Finally, isn’t there some other way to raise a voice in protest rather than to disrespect our flag?  Maybe the NFL could sponsor a dialogue prior to the games, which offers speakers the opportunity to make their case, and call attention to injustice.  Or donate funds to inner city schools, or revitalize poor neighborhoods, or sponsor police education programs.  I just think that much more constructive action could be taken that would help to heal and mend these wounds, than by protesting the singing of our national anthem, or our flag, symbols that represent us all.

Tim Doherty, Executive Director

“My Two Cents” – September 2017

Tim Doherty, Executive Director

I have exciting news to report.  The governor announced last Friday, the Low Income Tax Credit Awards for this year, and Project Freedom has won for both our new projects—West Windsor and Gibbsboro.  Hooray.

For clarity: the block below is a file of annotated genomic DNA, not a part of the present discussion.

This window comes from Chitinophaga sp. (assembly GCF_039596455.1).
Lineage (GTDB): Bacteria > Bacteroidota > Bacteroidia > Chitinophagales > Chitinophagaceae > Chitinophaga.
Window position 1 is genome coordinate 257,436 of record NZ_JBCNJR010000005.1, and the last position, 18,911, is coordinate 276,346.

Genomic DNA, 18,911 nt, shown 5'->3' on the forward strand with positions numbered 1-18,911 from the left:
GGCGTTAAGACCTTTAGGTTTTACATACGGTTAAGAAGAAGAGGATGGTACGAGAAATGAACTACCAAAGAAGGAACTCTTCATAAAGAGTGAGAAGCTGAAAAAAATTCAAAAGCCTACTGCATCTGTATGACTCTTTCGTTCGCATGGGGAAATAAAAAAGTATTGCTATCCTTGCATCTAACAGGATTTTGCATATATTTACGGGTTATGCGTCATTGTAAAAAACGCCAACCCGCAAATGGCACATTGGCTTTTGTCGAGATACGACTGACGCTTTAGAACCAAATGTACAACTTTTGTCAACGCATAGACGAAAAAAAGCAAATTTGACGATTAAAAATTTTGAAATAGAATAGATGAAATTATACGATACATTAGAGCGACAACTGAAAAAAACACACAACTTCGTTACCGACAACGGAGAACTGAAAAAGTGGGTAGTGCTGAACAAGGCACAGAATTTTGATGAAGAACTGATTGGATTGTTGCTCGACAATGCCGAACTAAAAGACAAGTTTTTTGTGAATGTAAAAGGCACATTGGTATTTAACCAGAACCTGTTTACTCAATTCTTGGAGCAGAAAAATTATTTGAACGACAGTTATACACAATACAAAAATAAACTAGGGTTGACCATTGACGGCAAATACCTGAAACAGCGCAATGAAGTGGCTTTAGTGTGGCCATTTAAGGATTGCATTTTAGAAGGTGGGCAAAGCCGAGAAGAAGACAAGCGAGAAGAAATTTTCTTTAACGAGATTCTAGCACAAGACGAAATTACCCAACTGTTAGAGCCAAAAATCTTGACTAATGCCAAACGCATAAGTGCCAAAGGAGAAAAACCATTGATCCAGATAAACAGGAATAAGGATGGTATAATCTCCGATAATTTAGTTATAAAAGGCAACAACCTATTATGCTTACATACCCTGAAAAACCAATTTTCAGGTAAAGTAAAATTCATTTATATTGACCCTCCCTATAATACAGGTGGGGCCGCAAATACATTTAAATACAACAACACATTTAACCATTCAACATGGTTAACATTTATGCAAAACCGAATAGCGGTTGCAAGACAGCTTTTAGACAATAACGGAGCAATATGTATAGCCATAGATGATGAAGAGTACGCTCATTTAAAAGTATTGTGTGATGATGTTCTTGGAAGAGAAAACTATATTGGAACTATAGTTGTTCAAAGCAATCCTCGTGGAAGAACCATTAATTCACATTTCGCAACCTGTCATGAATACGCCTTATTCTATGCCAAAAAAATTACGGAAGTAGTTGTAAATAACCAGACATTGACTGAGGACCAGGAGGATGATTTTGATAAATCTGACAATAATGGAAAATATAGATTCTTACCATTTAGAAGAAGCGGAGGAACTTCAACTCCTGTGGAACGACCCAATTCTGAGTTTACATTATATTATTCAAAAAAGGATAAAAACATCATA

This is by no means an easy task, and in the past, we have only been able to get one of our submitted projects the award, so to get both is quite a feat.  So, before I go too far, I need to thank our Director of Development Tracee Battis and her assistant, Marion Doherty, along with CFO Steve Schaefer for all their hard work on making those applications a success.  And a very big thank you to our Board of Trustees who has steadfastly supported our efforts to develop affordable housing in New Jersey under the leadership of Board Chair, Herb Schneider.  It certainly was a team effort.

So, a little about where and what these two communities will be.  Our setting in West Windsor is off of Old Bear Brook Road and it will be adjacent to the Enclave by Toll.  Our project will mirror our buildings at Hopewell, two story, 12 unit buildings– all barrier free with an elevator in each.  We will also have a large community center for tenant and civic activities.  This site is about ½ mile from the train station which makes it ideal for someone who uses a wheelchair for mobility.  The Enclave will contain long term suites, townhomes and apartments and some light retail commercial buildings.  We hope to start construction in early 2018, with completion in Spring of 2019.